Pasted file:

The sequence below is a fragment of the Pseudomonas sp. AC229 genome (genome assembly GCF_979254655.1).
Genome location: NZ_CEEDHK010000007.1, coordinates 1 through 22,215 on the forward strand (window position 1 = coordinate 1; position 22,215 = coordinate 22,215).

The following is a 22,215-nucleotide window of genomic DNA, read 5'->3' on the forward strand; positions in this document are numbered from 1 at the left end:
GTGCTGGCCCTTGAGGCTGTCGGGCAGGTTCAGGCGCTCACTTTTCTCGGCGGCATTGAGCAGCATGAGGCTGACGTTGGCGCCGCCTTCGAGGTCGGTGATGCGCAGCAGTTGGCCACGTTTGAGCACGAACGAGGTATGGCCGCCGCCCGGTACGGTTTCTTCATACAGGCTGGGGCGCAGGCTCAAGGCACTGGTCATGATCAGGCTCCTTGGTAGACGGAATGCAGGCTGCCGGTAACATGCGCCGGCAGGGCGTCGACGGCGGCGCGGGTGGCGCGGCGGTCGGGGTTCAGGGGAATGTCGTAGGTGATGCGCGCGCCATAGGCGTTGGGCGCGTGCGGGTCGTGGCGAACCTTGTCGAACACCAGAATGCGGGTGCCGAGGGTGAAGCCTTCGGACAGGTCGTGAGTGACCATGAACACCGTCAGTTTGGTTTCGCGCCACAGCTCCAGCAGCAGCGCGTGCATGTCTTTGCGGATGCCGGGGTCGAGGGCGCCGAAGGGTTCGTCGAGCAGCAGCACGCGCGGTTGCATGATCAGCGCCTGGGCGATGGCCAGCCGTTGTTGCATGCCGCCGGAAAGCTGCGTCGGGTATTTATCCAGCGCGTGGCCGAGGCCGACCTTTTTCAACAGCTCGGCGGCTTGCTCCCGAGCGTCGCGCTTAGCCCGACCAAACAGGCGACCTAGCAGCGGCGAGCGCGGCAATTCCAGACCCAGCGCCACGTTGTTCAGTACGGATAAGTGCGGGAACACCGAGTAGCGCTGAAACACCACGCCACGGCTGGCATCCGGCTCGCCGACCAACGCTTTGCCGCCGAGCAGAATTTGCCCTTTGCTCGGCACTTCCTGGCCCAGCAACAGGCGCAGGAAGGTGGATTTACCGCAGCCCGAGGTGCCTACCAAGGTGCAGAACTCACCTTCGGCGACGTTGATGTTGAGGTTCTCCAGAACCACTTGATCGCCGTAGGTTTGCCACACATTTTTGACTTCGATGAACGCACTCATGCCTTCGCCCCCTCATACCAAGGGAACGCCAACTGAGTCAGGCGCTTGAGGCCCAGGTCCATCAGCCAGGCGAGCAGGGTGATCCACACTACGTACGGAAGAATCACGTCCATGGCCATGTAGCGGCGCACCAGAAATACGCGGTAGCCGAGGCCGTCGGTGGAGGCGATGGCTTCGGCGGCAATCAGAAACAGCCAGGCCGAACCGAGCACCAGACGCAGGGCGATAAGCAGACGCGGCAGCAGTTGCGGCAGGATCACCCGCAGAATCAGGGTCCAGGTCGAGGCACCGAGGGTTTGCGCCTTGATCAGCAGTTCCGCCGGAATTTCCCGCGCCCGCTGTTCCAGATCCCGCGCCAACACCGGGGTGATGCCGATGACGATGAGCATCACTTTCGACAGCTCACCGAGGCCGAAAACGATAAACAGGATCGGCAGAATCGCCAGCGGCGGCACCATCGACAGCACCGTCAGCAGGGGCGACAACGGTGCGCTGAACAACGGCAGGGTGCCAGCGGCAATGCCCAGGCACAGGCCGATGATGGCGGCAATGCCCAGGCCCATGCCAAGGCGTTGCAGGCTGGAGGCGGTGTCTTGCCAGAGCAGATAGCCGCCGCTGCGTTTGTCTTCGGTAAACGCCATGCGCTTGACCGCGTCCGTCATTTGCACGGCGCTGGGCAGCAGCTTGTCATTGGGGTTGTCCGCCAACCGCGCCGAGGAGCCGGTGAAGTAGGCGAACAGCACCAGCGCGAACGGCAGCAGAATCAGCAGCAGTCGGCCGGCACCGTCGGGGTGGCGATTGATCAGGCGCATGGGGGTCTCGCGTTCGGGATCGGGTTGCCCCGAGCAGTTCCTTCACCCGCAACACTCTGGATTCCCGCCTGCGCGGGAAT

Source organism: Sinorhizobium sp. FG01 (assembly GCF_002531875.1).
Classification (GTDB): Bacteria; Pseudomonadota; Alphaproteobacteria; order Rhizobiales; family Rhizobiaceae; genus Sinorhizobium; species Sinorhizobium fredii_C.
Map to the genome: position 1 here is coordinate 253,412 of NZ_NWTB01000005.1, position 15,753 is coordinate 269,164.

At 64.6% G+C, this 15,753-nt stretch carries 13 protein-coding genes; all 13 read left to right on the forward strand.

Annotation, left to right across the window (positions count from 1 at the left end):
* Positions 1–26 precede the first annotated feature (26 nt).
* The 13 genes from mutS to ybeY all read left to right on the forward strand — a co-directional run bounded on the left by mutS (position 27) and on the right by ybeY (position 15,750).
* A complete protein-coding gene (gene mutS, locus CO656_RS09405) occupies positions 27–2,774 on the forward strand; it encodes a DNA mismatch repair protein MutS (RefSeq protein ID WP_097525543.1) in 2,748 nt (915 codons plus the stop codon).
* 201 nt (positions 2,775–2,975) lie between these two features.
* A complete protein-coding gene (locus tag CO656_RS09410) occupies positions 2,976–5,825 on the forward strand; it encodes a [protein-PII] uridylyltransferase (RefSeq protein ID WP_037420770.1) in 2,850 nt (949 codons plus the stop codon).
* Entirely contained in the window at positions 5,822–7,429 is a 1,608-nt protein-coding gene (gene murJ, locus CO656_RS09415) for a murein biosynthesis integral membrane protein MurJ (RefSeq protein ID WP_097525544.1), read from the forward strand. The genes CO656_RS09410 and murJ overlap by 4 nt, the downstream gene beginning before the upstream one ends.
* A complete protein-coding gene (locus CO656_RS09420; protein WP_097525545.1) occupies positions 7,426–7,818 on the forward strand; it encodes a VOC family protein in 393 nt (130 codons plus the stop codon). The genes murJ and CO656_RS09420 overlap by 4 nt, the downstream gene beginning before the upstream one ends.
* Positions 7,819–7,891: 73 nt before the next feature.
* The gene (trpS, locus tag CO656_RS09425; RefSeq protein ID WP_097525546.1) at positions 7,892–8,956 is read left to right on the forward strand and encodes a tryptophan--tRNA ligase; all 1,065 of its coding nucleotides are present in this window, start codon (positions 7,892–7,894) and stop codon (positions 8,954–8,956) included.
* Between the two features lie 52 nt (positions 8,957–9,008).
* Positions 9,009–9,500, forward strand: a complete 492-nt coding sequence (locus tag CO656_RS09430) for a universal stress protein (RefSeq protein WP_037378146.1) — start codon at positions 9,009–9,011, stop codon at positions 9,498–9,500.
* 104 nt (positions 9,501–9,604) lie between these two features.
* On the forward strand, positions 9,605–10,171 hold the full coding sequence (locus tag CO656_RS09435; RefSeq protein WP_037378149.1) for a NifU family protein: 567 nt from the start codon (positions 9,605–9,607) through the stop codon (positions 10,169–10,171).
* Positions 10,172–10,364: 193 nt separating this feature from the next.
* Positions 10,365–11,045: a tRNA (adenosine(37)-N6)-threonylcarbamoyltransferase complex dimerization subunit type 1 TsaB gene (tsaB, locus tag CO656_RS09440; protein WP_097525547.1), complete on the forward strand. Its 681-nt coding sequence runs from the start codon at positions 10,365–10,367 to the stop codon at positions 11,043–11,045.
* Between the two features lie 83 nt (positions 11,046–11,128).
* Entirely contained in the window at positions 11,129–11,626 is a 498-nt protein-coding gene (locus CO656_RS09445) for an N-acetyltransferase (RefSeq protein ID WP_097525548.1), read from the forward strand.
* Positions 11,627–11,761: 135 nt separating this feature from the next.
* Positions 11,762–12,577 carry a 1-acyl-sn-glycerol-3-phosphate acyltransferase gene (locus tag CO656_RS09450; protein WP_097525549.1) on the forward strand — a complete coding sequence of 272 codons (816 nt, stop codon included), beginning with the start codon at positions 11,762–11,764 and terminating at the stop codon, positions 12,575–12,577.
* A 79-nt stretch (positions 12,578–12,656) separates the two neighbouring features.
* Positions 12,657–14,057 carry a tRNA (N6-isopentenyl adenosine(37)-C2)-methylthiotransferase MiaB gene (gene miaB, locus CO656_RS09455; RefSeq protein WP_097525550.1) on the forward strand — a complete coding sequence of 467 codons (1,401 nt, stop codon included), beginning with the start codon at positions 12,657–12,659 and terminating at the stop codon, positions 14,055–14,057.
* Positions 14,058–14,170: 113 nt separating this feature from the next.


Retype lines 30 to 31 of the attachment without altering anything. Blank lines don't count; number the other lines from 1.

* Positions 12,657–14,057 carry a tRNA (N6-isopentenyl adenosine(37)-C2)-methylthiotransferase MiaB gene (gene miaB, locus CO656_RS09455; RefSeq protein WP_097525550.1) on the forward strand — a complete coding sequence of 467 codons (1,401 nt, stop codon included), beginning with the start codon at positions 12,657–12,659 and terminating at the stop codon, positions 14,055–14,057.
* Positions 14,058–14,170: 113 nt separating this feature from the next.